7. Once you have that in place, the land found, the plan is chosen, the loan in place and the contractor (tired yet) the builder should then guide you on permits etc. We went to our county department and first got our land surveyed and then plotted. It was a long process. Certain city guidelines are different but prepare yourself for months of legwork before breaking ground. A site has to “perk” so we put a contingency on our land being “perked” for 3 bedrooms. Again, certain cities are different but you have to find out what the soil can handle as far as bathrooms. You will also have to a lot for sewer and electricity access. Some areas may already have electricity and water at the street. This wasn’t the case for our property. Each of the entities for use was under different government departments and all took time. I don’t say that to scare you out of the process but if you work with a good builder, he or she should be able to walk you through this process and or do it all for you. Just be aware it takes time.

8. Breaking Ground. This means the land is cleared, the lot is cleared, all building permits are a go, and the site is prepped for footers. We ran into a lot of rock (common to our area) and it took longer than expected having to bring out rock cutters etc.

9. Footers will go first for a crawlspace or a slab depending on what you build. Then slowly the rest of the process takes place, framing, electrical, plumbing, drywall, etc. Our build took 7-8 months. I think that is pretty typical if you’re using an independent contractor.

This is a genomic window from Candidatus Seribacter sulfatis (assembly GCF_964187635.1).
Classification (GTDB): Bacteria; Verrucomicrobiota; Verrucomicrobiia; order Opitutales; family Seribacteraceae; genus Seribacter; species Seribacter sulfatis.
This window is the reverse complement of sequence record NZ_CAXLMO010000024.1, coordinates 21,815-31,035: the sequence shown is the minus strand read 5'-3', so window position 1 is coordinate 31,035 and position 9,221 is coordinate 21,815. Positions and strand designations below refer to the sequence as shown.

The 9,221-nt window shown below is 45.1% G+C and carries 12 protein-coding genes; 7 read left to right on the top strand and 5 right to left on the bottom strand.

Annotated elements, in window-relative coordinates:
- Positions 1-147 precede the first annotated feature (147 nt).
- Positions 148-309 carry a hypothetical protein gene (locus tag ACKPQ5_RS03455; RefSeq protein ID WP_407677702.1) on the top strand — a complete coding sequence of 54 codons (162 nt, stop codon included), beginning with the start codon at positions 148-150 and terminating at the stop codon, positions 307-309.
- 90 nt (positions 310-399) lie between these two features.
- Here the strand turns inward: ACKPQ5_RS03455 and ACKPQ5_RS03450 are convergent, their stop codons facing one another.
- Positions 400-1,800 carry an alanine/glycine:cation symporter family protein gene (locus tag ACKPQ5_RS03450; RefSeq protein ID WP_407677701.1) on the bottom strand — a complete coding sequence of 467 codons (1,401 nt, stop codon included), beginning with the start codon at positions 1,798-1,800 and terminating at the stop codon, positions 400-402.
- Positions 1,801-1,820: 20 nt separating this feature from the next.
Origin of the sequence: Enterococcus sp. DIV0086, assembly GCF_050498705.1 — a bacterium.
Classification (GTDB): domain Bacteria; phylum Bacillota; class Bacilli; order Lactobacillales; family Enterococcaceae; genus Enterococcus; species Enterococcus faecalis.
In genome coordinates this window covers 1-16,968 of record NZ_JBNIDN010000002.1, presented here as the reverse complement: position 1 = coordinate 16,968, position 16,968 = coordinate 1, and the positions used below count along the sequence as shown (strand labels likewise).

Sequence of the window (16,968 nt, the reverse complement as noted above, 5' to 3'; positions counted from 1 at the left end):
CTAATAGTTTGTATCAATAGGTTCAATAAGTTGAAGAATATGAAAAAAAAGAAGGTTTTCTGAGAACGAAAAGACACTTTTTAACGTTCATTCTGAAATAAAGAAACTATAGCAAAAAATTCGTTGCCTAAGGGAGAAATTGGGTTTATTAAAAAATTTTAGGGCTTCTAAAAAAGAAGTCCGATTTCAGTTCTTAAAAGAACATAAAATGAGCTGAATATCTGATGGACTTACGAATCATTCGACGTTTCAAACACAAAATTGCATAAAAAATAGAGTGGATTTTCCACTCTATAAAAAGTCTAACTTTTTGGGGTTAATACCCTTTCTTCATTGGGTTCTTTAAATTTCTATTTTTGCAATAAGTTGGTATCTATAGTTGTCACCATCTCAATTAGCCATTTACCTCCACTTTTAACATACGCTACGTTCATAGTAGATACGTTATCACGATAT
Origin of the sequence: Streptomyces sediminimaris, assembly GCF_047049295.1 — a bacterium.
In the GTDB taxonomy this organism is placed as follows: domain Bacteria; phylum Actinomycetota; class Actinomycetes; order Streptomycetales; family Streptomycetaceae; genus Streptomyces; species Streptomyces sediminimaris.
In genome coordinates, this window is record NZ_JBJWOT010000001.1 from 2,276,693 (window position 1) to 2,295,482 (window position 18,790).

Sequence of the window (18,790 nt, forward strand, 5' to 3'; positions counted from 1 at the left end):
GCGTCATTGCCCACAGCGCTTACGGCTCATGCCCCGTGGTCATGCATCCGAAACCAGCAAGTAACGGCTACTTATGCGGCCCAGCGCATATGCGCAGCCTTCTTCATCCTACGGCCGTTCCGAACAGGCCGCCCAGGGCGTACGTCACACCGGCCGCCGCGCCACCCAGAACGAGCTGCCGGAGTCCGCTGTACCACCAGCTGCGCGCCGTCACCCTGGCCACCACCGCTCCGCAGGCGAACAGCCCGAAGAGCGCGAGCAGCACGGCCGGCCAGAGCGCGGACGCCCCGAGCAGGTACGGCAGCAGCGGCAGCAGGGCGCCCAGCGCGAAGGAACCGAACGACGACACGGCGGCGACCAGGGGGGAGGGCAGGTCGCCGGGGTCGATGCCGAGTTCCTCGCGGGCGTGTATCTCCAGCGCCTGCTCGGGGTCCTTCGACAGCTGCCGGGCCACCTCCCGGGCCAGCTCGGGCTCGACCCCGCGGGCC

10. Visit your site often. During the building process, I think I changed two or three rooms. Once I walked through them framed, I was able to see how the room felt and altered quite a bit. I remember also arching the kitchen entry at the last minute. It was the best decision I ever made. All that to say, walk through imagine the way it will look and check in often. Don’t be afraid to ask for a change. SO much better to ask during framing than later on.

11. I mentioned it above, but expect to go over budget. If you fluff your total ahead of time it won’t be such a blow in the end. Expect the build to take time and expect the last few months to be long and drawn out.

12. Once EVERYTHING is finished it has to pass codes and inspections. During each process framing electrical etc an inspector will come to approve each stage. When everything is complete a final inspector will come and make sure everything is up to codes as a complete project. Again, depending on where you are building this too can take time. I found it was most grueling in the end seeing your home completely done but waiting on someone’s to come to inspect it. It is stressful but worth it.

14. Enjoy the MOVE. Can anyone enjoy moving? After the process and ups and downs of building its easy to just stress yourself out in the final move and not recognize how hard you worked and how far you’ve come. Enjoy the process, its unique to you and what a blessing to get to build something to enjoy with those you love. Not many people can ever get that experience.

15. Finally, as I sit a year later in my build, I am still finding things I wish I would’ve added, a few more closets, a different tile choice, etc. Nothing can ever be exactly perfect. Your taste and style changes as you evolve as trends come and go. A home no matter how new is always a work in progress.

 

Wanting to Build a House?